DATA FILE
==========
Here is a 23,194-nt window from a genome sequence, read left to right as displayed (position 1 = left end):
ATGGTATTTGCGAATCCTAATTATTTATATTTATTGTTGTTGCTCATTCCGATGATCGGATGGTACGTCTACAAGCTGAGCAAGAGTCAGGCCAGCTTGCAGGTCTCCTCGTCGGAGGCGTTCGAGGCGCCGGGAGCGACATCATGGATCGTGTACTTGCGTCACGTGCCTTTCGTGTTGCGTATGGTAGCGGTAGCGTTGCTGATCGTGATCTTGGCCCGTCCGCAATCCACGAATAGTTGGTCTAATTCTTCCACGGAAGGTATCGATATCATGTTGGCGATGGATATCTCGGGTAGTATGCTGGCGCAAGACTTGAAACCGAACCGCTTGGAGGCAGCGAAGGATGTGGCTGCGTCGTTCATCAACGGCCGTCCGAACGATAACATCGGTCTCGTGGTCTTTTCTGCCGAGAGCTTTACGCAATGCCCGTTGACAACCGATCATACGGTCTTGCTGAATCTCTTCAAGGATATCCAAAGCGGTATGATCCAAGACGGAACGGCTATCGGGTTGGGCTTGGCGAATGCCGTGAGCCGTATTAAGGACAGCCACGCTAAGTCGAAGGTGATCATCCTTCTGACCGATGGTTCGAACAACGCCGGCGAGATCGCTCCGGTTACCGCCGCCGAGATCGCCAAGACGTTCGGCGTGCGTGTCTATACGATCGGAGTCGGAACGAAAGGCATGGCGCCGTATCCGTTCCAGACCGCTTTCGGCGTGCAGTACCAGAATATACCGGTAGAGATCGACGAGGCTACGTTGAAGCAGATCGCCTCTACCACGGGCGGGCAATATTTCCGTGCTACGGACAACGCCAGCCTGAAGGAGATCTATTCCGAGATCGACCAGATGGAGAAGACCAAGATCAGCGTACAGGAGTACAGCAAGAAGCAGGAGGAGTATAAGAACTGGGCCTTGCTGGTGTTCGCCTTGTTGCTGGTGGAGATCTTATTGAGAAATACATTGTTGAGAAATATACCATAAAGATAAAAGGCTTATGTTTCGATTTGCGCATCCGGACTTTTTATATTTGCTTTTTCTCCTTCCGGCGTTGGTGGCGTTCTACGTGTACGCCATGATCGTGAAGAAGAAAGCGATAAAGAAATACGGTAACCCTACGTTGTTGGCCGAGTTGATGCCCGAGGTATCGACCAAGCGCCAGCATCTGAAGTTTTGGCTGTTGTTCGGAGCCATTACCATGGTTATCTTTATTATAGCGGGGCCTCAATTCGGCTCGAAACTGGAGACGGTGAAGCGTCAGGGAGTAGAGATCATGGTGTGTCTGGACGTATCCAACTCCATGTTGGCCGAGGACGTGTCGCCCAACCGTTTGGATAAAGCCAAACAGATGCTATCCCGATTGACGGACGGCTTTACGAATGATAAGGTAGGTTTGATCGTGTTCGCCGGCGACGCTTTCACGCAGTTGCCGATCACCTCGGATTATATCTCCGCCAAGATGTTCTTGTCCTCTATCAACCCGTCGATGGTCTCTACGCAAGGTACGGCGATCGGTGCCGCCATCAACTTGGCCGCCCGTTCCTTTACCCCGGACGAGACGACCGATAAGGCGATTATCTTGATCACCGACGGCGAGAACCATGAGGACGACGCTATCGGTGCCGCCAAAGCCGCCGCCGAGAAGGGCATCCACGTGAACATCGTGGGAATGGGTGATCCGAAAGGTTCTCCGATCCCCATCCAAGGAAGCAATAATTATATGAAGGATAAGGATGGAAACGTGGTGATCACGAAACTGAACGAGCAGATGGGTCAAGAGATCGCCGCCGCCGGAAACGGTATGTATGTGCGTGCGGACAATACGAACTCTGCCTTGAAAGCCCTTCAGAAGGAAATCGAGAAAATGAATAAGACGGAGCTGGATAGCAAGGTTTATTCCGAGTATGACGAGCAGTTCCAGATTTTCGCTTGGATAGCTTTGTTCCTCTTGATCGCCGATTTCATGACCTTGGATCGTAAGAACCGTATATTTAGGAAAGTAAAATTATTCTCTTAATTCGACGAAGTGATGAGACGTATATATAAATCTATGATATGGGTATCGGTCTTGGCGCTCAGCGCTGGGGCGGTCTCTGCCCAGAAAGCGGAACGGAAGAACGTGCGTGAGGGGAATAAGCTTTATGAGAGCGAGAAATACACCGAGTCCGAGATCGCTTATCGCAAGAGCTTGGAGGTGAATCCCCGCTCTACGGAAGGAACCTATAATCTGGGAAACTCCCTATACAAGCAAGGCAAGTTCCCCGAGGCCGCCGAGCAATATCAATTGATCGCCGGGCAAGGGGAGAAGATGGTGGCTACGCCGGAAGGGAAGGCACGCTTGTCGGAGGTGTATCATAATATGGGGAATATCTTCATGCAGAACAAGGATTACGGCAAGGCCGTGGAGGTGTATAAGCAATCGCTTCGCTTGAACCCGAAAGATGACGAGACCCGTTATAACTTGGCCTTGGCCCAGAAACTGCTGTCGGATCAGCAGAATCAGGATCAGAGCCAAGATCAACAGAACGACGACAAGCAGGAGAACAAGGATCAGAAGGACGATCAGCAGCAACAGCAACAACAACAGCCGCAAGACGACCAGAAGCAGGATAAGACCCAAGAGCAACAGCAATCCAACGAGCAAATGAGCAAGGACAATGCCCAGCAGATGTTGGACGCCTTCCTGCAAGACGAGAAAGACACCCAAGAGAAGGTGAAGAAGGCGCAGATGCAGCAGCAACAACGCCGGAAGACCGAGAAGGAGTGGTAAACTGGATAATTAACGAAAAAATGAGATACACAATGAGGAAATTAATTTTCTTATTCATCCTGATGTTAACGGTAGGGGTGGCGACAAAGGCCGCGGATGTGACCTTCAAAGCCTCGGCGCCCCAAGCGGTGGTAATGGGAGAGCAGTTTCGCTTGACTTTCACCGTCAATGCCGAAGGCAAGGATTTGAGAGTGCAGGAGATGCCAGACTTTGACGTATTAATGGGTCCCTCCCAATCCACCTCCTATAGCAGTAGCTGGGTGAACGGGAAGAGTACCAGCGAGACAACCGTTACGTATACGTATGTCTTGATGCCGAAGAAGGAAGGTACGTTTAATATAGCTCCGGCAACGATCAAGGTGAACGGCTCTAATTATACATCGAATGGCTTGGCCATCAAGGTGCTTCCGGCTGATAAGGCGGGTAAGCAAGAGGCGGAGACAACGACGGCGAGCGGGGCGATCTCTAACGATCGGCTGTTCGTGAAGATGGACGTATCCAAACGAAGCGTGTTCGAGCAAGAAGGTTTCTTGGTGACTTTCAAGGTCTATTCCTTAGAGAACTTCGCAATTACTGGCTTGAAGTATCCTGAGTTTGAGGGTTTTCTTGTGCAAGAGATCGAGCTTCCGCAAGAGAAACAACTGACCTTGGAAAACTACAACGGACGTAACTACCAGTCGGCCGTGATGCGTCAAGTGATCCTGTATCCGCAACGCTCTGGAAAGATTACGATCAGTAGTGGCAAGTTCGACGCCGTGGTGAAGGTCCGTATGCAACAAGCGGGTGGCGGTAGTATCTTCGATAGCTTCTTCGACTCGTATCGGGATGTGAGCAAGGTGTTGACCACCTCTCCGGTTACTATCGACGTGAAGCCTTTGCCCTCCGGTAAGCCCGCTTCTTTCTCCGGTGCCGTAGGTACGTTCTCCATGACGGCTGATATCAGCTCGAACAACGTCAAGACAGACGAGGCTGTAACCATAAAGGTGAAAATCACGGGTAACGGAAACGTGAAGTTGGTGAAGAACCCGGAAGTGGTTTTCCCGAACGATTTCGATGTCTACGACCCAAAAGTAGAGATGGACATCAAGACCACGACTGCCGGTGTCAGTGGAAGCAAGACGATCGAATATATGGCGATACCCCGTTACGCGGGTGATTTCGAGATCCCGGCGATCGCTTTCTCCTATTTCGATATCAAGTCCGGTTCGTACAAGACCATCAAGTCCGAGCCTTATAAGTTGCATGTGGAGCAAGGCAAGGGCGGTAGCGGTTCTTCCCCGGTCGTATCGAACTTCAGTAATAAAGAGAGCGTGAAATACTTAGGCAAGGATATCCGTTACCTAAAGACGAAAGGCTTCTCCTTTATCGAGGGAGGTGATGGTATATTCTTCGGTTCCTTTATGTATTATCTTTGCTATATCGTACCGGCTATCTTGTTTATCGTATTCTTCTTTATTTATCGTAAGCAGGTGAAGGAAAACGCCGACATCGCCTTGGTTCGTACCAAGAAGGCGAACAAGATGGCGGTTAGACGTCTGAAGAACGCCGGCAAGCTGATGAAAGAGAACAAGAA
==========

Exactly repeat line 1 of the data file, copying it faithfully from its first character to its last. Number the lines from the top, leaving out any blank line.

Here is a 23,194-nt window from a genome sequence, read left to right as displayed (position 1 = left end):